Over the course of his career, Dr. Jones has either chaired or co-chaired numerous major events regarding the underserved and cancers, including the American Cancer Society South Central U.S. Regional Hearings on Cancer and the Poor and the1st National African Cancer Education meeting in Abuja, Nigeria.
Dr. Jones received his PhD from the University of California, Berkeley.
Professor Loscalzo has held leadership positions at Memorial Sloan-Kettering Cancer Center, the Johns Hopkins Oncology Center, the Rebecca and John Moores Cancer Center at the University of California at San Diego, and now at the City of Hope. He has created a number of highly integrated interdisciplinary biopsychosocial programs based on a unique staff leadership model. In October 2014, Professor Loscalzo was recognized with a lifetime achievement award in clinical care by the International Psycho-Oncology Society (IPOS). In August 2015, he received the Jimmie Holland Life Time Leadership Award from the American Psychosocial Oncology Society (APOS). His clinical interests are gender medicine; strengths based approaches to psychotherapies, problem-based distress screening and the creation of supportive care programs.
Professor Loscalzo has over 35 years experience in caring for cancer patients and their families. He is recognized internationally as a pioneer in the clinical, educational, and research domains of psychosocial aspects of cancer. He is a President of the American Psychosocial Oncology Society and the Association of Oncology Social Work (AOSW). Professor Loscalzo has focused pain and palliative care, the implementation of problem-based screening programs, gender-based medicine and problem solving therapies. He is highly recognized and sought after for his strategic mentorship of leaders across disciplines.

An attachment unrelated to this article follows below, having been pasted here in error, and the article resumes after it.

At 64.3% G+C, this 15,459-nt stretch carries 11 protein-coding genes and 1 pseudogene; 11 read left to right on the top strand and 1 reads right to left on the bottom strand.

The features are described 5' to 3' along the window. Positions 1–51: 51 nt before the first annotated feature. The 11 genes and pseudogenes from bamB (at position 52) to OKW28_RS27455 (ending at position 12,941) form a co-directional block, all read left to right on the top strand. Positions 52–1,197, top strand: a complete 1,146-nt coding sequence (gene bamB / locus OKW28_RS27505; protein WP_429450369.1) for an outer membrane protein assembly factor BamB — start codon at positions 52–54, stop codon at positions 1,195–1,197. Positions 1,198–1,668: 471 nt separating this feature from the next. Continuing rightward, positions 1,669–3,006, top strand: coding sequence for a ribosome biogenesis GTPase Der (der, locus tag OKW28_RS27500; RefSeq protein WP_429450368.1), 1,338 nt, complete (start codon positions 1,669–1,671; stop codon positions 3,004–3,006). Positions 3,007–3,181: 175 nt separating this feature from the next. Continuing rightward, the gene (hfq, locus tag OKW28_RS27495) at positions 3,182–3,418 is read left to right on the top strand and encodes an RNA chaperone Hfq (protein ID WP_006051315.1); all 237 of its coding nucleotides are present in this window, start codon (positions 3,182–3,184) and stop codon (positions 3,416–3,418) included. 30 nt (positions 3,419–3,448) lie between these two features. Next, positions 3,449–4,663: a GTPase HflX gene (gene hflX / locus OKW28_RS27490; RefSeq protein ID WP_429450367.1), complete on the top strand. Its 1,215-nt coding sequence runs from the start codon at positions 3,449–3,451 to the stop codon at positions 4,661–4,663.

He is the PI on two five-year NIH R25E training grants (teaching health care professionals how to build supportive care programs and biopsychosocial screening programs) and a site PI for a new third R25E to teach advanced cognitive behavioral skills. He is also on the editorial boards or a reviewer for a number of professional journals and has more than 100 publications.
James Mulshine, MD, is Professor, Internal Medicine, Rush Medical College. Previously Dr. Mulshine held positions at the National Cancer Institute (NCI), the Division of Cancer Prevention and Control, and the NCI-Navy Medical Oncology Branch. He is an internationally regarded expert in lung cancer.
His research interests include clinical trials in non-small cell lung cancer, tumor immunology (diagnostic or therapeutic applications of monoclonal antibodies); growth factor effects in human lung cancer; information systems; early cancer detection and cancer intervention research, and research facility design and construction.
The recipient of numerous honor and academic awards, Dr. Rush serves on the editorial board or as a reviewer for a number of academic publications, and has authored several hundred articles and books chapters.
Over the course of his career, Dr. Mulshine has chaired, co-chaired, and served as a member of numerous committees, evaluation groups, workshops, and meeting sessions. Most recently, in 2016 Dr. Rush served on the Organizing Committee for the AAMC GRAND Meeting, in Washington, D.C.; and as co-chair of the 17th World Conference on Lung Cancer (WCLC 2016), CT Screening Workshop in Vienna, Austria. He is also a member of the National Photonic Initiative National Technology Road Map Committee.
Dr. Rush received his MD degree from Loyola Stritch School of Medicine.